In the prevailing hostile climate, do Indian companies have a strategy to surviving the FCCB juggernaut with minimal damage? A section of chief financial officers is betting on a stock market comeback. Some companies like Reliance Communications, Hotel Leela Venture, Jubilant Organosys, to name just three, have bought back a part of their FCCBs at huge discounts and lightened their balance sheets.

Hotel Leela Venture, for instance, has bought back onefourth of its euro outstanding due for expiry in September 2010 and one third of its dollar bonds set for expiry in 2012. “Both euro and dollar put together, we have bought back bonds worth $50 million (Rs 250 crore). We will see how things shape up and decide on further buybacks of our euro issue. As for our dollar issue, we still have a lot of time and will decide according to the situation,” says V.L. Ganesh, Director, Finance, & CFO, Hotel Leela Venture.

Sridhar C., Head, CRISIL Research
Sridhar C., Head, CRISIL Research
A majority of companies, the CRISIL study notes, will go for redemption as they would not have sufficient cash for buyback and these bonds are thinly traded. But that’s easier said than done if the climate does not improve. “Most FCCBs were raised when the rupee was 35/36 to a dollar and if it has to be redeemed when the rupee is Rs 50, that’s a huge challenge,’’ says K. Ramakrishnan, Executive Director and Head, Investment Banking, Spark Capital Advisors.

Price resetting is an option, and according to CRISIL’s Sridhar, “Only those companies that cannot raise debt from the market may opt for resetting of prices.’’ If the payouts develop into a crisis, there could be other options. Bhatt of Elara Capital thinks some companies may issue new bonds in exchange of old ones on new terms.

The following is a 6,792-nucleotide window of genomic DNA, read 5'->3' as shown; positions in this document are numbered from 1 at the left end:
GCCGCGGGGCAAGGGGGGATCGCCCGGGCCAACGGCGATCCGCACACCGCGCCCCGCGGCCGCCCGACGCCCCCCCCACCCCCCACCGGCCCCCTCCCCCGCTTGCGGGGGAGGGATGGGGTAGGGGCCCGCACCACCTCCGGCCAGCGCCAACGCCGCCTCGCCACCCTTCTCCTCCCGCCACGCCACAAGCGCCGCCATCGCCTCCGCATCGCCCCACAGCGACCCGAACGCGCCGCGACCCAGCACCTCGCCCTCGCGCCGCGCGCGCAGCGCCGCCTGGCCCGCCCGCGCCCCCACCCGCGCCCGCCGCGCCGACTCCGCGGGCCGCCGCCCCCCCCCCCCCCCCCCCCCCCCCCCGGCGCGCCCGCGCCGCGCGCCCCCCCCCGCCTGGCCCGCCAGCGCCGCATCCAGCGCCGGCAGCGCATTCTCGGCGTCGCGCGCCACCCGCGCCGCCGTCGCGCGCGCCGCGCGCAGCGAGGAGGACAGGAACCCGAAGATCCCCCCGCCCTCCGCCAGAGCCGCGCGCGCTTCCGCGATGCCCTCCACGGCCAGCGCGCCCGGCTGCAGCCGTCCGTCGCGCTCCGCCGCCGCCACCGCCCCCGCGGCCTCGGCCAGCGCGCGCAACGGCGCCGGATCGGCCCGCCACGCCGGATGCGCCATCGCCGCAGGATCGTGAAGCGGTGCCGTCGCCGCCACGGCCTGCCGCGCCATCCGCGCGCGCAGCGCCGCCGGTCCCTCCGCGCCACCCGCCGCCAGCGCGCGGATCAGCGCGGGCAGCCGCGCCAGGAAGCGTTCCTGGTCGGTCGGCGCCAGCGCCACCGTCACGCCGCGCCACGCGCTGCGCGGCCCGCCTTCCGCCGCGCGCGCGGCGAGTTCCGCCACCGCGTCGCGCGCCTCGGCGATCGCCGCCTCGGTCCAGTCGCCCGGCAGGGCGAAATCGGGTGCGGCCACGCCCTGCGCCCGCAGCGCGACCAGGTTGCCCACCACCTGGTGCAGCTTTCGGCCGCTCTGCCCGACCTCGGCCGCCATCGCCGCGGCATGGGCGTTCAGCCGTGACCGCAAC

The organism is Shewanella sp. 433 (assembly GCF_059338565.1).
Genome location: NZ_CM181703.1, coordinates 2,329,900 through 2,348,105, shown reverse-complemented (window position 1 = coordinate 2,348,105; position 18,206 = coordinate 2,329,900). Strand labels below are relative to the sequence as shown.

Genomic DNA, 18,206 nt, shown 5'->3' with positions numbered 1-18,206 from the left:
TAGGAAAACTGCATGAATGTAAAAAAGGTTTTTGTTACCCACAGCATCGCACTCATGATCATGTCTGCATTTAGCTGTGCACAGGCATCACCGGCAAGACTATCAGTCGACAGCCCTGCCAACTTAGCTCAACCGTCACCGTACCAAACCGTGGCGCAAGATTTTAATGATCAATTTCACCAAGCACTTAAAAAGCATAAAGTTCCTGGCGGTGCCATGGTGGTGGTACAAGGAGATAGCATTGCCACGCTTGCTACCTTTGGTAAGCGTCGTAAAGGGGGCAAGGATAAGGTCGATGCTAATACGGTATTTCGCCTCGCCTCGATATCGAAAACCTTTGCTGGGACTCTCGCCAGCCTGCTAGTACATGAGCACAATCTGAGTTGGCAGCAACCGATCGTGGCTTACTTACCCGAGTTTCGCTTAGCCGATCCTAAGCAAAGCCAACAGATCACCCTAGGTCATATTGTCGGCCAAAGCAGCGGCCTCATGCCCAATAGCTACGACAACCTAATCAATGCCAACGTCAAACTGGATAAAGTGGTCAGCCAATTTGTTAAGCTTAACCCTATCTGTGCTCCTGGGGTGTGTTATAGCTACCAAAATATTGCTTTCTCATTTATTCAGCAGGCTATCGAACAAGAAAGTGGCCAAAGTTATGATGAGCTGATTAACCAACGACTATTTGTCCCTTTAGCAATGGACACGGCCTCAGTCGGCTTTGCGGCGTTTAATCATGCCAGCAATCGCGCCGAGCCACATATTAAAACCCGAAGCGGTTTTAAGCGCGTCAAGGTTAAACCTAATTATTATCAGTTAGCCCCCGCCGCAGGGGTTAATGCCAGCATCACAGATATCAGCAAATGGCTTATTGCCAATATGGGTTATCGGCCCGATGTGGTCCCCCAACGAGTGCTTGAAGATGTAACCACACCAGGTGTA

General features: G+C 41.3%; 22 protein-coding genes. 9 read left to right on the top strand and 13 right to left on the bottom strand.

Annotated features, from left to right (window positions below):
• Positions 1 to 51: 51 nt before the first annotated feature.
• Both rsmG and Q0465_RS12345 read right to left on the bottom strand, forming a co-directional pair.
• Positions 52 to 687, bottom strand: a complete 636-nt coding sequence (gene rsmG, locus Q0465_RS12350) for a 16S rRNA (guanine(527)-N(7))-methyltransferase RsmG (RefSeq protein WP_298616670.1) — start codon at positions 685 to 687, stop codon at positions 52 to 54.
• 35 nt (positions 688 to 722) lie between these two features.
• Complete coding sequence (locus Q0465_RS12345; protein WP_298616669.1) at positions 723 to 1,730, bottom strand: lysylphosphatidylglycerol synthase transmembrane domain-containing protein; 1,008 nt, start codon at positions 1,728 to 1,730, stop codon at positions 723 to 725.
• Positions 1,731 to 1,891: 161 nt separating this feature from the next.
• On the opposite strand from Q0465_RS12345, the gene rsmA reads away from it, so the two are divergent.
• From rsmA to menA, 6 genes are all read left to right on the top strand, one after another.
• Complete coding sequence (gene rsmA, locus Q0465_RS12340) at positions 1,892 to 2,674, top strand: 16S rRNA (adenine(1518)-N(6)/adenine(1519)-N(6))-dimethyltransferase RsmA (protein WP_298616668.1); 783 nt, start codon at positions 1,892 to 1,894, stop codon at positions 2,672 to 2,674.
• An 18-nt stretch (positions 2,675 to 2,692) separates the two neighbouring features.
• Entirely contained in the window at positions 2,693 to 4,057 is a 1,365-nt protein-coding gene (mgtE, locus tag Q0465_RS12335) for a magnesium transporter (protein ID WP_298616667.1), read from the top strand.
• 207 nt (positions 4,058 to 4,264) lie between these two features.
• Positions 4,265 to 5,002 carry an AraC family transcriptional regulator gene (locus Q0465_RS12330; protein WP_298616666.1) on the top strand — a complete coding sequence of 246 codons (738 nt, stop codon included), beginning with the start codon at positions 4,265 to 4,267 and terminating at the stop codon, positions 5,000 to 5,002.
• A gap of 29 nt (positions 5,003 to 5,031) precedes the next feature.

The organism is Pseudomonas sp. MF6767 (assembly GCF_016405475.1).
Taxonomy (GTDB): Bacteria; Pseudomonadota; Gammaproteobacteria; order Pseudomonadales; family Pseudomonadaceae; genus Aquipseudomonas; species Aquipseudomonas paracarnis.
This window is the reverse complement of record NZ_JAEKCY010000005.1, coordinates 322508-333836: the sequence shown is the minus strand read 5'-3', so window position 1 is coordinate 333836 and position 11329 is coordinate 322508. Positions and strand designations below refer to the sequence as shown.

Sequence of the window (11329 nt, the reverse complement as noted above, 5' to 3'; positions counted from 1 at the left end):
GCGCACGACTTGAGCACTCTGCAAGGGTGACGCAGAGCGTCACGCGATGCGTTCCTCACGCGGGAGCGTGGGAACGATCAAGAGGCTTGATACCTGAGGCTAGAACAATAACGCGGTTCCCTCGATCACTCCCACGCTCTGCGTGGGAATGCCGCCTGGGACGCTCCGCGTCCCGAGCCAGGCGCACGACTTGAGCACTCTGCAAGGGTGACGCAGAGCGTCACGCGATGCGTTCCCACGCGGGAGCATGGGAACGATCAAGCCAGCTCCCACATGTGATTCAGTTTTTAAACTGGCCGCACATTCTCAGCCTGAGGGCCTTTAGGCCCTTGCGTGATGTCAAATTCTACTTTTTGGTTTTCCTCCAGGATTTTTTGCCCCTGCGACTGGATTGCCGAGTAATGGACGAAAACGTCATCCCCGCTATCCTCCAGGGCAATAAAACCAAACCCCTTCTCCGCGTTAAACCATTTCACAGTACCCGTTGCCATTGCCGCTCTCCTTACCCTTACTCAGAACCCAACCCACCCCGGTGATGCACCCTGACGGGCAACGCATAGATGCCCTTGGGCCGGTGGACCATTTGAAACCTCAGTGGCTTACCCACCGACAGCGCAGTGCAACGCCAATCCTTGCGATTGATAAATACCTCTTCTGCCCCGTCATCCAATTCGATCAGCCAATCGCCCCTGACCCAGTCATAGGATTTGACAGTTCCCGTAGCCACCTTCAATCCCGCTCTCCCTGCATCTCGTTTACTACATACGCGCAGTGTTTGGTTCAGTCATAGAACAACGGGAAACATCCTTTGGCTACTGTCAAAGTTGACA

“Investors may find this far more acceptable than fighting court cases in India. This is a new territory for everyone. Eventually these bonds will get restructured as no one wants court cases.” In fact, Suzlon Energy’s latest attempts to issue fresh bonds on new terms for its $200 million tranche issued in October 2007 were overturned by bondholders.

When the BSE Sensex soared by 731 points—a seven-month high— on May 4 to polevault into 12,000 territory, many promoters in the line of the FCCB fire may have sensed a turnaround. But it will take many more such bouts of no-holds-barred bullishness—for which few fundamental triggers exist—to transform their despair into hopefulness.